Current Graduate Students - Sheryn Olson
Current Research: I’m investigating seasonal effects on snowshoe hare spatial ecology and the implications for Canada lynx in northern Maine. In March 2009, the US Fish and Wildlife Service declared 2,460,488.6 hectares (9,500 square miles) in Maine critical habitat for the federally threatened lynx. A large proportion of the designated critical habitat is private industrial forest harvested for saw timber, biofuels, and pulp wood, and different management techniques affect forest stands’ vegetative composition and structure. My project is part of a long term monitoring study to determine which forest stand types best support adequate snowshoe hare densities for lynx persistence, as snowshoe hare are the primary prey for lynx. Both snowshoe hare and lynx change their core home ranges seasonally, and if female lynx cannot find adequate prey in summer, survival and recruitment is affected, so it is important to assess snowshoe hare summer density in forest stands with different management practices.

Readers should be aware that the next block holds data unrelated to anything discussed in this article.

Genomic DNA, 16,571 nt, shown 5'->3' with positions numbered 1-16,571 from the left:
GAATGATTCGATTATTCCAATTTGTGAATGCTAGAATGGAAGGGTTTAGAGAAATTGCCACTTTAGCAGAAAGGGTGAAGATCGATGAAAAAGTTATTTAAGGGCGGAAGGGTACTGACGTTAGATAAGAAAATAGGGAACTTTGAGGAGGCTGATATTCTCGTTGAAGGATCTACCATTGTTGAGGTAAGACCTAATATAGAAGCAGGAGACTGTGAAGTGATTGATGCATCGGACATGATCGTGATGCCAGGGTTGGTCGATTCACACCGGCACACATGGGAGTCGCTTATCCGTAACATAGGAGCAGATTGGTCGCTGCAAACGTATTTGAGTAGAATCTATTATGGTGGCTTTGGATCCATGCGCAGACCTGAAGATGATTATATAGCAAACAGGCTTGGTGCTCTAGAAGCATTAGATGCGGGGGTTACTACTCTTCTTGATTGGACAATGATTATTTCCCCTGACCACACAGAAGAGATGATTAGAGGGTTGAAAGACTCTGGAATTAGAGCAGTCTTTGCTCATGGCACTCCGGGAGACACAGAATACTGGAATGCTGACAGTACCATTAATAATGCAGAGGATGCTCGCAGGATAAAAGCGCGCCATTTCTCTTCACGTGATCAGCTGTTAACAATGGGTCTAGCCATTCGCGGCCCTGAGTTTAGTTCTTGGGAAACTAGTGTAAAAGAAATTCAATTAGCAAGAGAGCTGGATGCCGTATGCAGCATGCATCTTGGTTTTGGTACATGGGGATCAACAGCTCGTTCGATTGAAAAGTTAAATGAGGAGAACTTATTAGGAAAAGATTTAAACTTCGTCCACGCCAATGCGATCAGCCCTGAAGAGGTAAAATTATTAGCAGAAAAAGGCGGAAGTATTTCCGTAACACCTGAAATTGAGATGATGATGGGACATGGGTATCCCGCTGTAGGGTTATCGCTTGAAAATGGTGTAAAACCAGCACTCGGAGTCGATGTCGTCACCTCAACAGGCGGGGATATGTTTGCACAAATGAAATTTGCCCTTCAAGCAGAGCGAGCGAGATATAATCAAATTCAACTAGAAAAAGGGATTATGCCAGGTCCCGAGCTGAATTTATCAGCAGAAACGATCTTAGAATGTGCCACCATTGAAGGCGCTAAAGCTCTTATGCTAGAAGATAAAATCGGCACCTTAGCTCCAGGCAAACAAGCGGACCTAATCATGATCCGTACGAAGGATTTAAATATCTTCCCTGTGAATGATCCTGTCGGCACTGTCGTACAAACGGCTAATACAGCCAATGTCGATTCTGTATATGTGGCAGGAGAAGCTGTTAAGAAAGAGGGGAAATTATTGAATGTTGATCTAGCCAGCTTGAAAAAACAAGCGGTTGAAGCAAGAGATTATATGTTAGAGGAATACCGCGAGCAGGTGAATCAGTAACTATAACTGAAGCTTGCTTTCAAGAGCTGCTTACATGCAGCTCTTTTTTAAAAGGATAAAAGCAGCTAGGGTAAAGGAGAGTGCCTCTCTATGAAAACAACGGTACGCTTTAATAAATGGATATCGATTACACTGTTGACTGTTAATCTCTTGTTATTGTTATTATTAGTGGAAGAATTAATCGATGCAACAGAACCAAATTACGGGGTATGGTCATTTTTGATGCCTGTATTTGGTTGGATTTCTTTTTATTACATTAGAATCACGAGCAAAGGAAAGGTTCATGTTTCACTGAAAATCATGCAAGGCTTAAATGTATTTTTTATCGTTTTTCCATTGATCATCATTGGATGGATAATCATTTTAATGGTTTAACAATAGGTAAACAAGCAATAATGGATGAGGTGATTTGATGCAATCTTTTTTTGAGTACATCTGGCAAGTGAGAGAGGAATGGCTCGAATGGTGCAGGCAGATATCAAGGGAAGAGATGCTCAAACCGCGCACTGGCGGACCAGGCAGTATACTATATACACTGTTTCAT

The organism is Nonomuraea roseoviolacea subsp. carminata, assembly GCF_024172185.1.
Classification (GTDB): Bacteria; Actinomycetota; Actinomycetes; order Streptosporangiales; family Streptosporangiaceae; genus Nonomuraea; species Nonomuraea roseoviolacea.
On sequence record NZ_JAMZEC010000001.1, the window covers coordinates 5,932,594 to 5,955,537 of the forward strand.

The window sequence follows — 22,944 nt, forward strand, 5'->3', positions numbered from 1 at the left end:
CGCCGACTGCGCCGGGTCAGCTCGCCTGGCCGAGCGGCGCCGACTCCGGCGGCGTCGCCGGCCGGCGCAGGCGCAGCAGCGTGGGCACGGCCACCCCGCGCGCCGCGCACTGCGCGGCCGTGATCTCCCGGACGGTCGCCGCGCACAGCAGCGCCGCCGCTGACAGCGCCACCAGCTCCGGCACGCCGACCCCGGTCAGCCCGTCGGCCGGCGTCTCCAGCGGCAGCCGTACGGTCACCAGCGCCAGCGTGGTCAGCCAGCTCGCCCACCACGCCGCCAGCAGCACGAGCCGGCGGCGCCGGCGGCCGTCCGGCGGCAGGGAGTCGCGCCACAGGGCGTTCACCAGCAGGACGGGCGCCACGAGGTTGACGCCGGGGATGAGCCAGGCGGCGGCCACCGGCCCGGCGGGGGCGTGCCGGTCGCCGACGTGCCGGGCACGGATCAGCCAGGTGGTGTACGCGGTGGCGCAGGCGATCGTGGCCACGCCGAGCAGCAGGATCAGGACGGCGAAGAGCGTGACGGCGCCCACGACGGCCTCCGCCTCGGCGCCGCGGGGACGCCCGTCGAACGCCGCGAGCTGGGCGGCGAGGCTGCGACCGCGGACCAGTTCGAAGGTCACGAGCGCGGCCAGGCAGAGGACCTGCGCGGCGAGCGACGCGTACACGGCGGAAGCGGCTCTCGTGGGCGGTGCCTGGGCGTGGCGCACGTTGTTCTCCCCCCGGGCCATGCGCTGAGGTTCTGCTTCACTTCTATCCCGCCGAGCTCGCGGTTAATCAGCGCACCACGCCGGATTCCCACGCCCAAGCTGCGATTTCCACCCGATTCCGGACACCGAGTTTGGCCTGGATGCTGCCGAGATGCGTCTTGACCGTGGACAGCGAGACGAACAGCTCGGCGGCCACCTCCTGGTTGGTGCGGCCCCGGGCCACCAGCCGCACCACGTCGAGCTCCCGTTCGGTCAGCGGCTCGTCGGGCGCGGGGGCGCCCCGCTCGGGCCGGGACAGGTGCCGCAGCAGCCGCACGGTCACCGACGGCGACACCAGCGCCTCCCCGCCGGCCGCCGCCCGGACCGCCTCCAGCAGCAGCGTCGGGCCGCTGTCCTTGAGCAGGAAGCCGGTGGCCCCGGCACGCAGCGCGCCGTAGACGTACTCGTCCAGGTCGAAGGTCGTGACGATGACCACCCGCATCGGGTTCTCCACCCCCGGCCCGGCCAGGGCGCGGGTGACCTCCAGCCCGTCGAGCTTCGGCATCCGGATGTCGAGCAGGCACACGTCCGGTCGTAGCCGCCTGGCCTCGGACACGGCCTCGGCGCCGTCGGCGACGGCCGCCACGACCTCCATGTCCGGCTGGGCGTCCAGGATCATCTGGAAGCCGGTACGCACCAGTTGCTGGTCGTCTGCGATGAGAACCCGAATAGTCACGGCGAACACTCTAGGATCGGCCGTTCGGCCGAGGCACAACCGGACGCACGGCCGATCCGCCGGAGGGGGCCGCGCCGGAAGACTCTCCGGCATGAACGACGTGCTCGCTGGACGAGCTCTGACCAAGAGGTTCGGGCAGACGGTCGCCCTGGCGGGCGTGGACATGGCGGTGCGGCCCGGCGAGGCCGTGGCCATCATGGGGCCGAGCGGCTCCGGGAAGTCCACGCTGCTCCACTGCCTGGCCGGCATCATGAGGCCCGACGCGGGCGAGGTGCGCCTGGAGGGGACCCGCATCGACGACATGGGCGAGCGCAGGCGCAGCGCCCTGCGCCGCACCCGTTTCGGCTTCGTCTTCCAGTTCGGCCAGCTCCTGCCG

Previous research experience: For the Forest Service, Pacific SW Research Station, Redwood Sciences Lab, CA, I collected hair samples from the endangered Point Arena Mountain Beaver to assess genetic status and population demographics. I worked on 2 studies in northern CA National Forests and privately owned timber land monitoring American marten populations and recording vegetation data for Wildlife Habitat Relationship characterization, using non-invasive techniques like track plates with hair snares, cameras, and scat locator dogs. In Costa Rica, I assisted trapping small mammals as part of a sustainable agriculture project investigating faunal biodiversity differences in conventional versus organic coffee plantations and the surrounding forests. At the Smithsonian’s and National Zoological Park’s research station, Front Royal, VA, I assisted trapping, processing, radio collaring and telemetry monitoring for a population ecology study of skunks, opossum, raccoons and deer. I was a biomedical research technician for 7 years. My undergraduate honor’s thesis investigated planarian habituation as a model for learning and resulted in a publication.